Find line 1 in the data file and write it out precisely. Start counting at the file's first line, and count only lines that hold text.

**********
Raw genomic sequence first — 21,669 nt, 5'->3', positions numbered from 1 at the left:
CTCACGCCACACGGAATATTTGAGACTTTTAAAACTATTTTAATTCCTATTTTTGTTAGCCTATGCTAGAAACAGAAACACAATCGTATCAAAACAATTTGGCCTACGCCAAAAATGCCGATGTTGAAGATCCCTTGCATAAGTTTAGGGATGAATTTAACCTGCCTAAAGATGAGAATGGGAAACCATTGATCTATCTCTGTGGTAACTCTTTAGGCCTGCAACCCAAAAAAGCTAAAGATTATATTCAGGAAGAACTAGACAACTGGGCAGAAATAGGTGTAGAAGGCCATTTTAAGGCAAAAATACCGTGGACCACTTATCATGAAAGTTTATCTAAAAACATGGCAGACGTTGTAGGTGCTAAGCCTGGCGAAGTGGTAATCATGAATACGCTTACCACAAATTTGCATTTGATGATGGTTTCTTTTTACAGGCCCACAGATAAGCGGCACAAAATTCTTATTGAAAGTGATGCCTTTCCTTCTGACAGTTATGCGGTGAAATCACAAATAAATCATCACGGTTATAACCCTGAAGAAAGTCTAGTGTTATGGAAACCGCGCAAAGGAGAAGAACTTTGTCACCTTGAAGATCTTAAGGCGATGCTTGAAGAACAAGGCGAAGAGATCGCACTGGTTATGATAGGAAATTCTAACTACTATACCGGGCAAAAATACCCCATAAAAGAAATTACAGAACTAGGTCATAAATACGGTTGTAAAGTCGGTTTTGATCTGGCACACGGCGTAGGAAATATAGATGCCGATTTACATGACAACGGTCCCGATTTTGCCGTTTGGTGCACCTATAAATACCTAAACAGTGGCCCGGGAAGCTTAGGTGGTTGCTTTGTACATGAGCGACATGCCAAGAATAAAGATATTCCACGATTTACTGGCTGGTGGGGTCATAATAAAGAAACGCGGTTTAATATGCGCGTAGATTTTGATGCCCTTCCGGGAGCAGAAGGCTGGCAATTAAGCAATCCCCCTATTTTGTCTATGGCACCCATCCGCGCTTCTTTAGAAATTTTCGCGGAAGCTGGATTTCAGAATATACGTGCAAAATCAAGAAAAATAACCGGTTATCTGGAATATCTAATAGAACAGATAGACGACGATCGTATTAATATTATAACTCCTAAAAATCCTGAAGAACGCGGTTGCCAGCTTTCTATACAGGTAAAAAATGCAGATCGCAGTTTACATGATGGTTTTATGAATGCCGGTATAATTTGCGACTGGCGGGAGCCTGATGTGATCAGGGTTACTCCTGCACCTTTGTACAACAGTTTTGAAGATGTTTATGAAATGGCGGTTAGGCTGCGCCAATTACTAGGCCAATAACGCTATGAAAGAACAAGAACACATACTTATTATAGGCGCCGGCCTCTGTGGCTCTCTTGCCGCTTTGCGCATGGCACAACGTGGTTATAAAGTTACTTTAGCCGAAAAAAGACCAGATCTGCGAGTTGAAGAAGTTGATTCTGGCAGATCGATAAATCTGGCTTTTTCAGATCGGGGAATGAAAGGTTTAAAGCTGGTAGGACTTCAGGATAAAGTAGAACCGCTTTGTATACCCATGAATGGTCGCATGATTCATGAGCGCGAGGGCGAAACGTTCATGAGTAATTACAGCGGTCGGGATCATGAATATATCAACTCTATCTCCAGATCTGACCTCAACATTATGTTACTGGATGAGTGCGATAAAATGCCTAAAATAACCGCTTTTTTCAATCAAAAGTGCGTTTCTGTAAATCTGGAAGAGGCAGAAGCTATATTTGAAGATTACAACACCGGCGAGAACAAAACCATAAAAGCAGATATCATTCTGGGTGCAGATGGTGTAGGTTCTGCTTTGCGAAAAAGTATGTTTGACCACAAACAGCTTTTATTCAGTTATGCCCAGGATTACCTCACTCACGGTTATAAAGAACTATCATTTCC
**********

Raw genomic sequence first — 21,669 nt, 5'->3', positions numbered from 1 at the left: